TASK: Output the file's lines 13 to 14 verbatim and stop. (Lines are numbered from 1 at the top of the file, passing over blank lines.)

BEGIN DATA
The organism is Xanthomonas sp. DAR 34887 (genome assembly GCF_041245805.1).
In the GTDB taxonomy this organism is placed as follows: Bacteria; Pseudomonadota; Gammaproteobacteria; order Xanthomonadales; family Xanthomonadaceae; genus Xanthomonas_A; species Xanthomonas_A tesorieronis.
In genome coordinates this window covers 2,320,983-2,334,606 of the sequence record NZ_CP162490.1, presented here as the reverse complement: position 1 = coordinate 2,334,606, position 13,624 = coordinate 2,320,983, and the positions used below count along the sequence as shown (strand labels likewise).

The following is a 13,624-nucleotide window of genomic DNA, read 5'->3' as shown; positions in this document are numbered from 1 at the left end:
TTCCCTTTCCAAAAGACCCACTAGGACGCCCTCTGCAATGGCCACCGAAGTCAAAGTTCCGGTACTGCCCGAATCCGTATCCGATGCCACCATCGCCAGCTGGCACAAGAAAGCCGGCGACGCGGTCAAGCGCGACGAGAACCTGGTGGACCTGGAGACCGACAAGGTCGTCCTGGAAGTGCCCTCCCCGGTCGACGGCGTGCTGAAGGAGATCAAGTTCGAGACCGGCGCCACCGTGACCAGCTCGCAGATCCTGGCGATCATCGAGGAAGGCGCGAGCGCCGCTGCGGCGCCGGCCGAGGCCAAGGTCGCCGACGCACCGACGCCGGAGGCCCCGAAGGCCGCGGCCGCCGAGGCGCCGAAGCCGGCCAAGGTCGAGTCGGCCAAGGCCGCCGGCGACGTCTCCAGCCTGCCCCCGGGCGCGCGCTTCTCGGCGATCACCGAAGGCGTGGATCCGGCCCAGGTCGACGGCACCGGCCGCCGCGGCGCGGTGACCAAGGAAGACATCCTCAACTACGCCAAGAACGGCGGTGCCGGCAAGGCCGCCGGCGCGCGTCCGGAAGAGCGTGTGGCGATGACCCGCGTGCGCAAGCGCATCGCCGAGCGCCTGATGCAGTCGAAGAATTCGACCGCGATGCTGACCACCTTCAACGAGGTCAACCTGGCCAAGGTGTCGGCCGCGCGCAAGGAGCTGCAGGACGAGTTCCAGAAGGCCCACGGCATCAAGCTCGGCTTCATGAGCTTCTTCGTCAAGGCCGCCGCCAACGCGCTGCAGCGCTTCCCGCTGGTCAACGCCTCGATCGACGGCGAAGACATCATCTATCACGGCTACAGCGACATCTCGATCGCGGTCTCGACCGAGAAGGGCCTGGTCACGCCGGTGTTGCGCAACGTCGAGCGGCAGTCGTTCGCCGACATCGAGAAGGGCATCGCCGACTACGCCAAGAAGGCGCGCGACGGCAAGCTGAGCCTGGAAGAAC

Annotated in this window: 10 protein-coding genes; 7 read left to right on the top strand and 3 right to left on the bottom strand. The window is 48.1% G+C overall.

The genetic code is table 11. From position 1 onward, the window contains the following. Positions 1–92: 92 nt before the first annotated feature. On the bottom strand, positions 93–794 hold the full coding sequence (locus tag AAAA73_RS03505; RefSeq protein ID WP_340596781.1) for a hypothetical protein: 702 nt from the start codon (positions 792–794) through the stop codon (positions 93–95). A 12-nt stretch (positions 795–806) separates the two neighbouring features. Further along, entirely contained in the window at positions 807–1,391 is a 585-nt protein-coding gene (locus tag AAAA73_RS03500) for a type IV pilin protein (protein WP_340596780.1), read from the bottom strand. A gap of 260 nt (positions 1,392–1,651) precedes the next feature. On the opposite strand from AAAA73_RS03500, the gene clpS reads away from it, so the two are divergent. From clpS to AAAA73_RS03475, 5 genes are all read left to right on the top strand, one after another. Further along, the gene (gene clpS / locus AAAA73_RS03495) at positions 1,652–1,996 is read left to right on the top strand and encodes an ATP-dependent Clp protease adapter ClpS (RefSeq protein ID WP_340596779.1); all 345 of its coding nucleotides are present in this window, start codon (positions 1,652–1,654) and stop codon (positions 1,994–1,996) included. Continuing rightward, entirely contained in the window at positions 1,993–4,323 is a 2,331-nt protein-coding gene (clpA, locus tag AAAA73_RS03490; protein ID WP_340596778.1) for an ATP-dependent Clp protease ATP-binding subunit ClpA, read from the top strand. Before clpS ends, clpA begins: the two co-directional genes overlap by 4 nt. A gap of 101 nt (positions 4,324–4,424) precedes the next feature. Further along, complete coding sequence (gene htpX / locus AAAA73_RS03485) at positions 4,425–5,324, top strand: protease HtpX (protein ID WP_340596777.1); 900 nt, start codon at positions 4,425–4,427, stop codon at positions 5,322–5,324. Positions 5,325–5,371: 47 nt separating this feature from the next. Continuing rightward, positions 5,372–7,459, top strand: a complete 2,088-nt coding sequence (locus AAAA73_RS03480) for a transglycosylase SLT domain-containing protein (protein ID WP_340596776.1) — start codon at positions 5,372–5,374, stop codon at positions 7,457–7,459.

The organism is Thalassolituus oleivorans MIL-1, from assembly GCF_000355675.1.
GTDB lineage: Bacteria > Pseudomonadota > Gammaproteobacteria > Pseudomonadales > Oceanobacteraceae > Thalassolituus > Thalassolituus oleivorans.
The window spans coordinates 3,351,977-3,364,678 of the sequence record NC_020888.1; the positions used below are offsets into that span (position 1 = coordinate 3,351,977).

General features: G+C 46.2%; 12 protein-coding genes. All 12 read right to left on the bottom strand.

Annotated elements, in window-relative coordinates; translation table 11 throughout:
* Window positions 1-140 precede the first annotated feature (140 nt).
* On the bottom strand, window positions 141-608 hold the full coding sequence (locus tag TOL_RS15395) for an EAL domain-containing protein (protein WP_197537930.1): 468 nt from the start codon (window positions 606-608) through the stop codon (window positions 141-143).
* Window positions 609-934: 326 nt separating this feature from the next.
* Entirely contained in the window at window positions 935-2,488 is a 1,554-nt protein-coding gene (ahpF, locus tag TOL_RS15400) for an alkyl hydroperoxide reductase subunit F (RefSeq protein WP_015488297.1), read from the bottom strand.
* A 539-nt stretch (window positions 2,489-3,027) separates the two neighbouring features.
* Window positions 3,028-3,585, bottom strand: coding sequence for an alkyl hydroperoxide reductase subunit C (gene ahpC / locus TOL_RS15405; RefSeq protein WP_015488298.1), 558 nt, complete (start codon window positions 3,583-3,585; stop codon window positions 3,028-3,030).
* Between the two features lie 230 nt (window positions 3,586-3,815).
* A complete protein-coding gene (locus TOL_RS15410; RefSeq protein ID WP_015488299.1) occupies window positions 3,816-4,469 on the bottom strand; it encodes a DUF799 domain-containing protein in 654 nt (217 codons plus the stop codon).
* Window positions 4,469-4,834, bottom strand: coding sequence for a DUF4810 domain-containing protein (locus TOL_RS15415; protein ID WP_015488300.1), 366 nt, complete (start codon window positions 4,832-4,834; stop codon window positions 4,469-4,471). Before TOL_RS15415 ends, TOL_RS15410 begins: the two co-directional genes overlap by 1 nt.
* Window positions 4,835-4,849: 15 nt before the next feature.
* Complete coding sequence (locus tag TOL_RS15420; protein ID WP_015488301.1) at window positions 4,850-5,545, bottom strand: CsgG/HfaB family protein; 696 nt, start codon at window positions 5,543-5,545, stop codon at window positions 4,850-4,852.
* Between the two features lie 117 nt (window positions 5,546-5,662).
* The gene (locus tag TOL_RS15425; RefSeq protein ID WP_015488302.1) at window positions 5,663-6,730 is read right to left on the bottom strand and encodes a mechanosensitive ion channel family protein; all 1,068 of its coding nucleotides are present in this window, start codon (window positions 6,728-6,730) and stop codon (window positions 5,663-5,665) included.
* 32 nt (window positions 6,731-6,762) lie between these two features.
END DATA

* Window positions 1-140 precede the first annotated feature (140 nt).
* On the bottom strand, window positions 141-608 hold the full coding sequence (locus tag TOL_RS15395) for an EAL domain-containing protein (protein WP_197537930.1): 468 nt from the start codon (window positions 606-608) through the stop codon (window positions 141-143).